Imbalance from birth

WHY are there significantly more men than women in our population? While the genderwise population has not yet been released by the Pakistan Bureau of Statistics for the latest digital census of 2023, we can use the sex ratio (number of males per 100 females) of 105 men per 100 women reported in the 2017 census to estimate the population of men and women in 2023.

Pakistan`s population in 2023 is 241.5 million, of which 123.7m are estimated to be males and 117.8m females, implying that there are 5.9m more men than women. This seems perplexing because women`s life expectancy is higher than men`s in Pakistan and elsewhere. Yet, men also outnumber women in the total global population. According to the UNDemographic Yearbook 2020, there are 101.7 men per 100 women in the global population.

There were 65m more men than women in the 2020 world population figure of 7.8 billion. Even a slightly unequal global sex ratio results in a large absolute number. Demographic researchers cite three reasons why the sex ratio in populations varies and is seldom equal. The first is the difference between male and female life expectancy and mortality rates. Second is the difference in the sexratio at birth,ie, the ratio between the number of newborn males and females. The third reason is the migration of male labour. These are the reasons why there are more males than females in some countries while the reverse is true for others. All the three reasons depend, in turn, on a complex mix of biological, cultural, anthropological, public health, technological, wars, pandemics, and economic forces.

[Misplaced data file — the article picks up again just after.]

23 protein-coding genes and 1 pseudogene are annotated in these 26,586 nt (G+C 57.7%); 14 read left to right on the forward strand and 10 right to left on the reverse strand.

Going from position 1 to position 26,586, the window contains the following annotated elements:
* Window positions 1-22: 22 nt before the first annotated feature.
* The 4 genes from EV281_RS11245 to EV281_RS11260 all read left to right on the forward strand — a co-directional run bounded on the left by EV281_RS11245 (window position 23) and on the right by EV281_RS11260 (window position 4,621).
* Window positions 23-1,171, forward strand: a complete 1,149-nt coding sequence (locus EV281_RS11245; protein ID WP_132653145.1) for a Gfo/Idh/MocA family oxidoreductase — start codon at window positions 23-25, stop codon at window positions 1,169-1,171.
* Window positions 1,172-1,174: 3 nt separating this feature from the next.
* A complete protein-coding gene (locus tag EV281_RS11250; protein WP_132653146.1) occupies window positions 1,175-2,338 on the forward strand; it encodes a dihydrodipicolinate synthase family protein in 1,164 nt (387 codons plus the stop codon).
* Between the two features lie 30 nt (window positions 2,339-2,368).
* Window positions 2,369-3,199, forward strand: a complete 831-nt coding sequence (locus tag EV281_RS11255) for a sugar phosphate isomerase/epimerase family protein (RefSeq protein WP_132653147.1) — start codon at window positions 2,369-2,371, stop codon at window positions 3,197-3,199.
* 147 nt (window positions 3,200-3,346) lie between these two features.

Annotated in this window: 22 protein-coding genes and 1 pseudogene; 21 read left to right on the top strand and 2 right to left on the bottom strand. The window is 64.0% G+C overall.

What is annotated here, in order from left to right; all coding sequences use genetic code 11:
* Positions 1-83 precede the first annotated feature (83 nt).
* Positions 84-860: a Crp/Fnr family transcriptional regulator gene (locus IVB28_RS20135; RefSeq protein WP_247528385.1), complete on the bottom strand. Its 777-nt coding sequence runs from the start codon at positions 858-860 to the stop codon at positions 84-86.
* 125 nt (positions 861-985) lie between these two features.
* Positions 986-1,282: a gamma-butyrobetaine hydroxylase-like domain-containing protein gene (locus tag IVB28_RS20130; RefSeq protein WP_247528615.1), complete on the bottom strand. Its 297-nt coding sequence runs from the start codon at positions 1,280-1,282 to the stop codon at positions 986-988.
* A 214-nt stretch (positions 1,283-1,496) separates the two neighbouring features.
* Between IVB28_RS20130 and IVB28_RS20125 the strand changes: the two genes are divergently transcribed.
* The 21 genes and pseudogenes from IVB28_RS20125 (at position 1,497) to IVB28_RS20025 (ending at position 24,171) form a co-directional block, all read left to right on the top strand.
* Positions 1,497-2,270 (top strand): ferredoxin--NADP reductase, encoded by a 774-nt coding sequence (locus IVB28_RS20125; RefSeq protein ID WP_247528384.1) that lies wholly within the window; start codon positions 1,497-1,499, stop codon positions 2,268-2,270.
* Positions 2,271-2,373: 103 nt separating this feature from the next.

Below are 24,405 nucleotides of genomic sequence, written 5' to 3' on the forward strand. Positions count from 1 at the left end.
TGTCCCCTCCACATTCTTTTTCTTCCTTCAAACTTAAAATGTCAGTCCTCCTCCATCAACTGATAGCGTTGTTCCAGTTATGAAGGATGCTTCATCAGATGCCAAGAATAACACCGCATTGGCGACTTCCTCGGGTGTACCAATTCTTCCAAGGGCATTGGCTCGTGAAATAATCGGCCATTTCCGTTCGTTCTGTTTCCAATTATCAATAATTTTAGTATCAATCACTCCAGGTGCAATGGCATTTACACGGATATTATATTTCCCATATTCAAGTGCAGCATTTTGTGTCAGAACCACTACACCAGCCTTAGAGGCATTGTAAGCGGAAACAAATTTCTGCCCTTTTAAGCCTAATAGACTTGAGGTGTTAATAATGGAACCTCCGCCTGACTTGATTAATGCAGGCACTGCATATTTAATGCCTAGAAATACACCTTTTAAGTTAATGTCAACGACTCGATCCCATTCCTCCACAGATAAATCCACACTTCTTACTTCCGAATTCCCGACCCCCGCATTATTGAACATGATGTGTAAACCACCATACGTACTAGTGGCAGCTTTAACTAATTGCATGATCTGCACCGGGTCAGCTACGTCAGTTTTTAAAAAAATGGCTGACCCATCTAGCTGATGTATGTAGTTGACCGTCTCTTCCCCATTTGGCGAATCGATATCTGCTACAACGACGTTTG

Life expectancy, and especially, the difference between female and male life expectancy of a country is an important determinant of the sex ratio. For example, in Russia, male life expectancy was only 64.2 years compared to 74.8 years for women in 2021 a gap of 10.6 years. Like Russia, male life expectancy in several East European countries is much lower, with higher gaps compared to other developed countries in the West. The reason for this: high consumption of vodka and other forms of alcohol. According to research in TheLancet, death rates for men in Russia are higher than for women due to high vodka consumption by the former.

The public policy of restricting alcohol consumption by Mikhail Gorbachev in 1985 resulted in a 25 per cent drop in drinking and death rates for men, increasing their life expectancy in later years, but the collapse of the Soviet Union in 1991 was followed by a surge in alcohol consumption and reduction in male life expectancy. This indicates that public policies, including economic policies, if formulated and implemented appropriately, have the power to change habits and culture. Russia had a sex ratio of 86 men for 100 women in its population in 2021, one of the lowest in the world. This also shows that the sex ratio does not correlate well with the extent of human and other development in a country.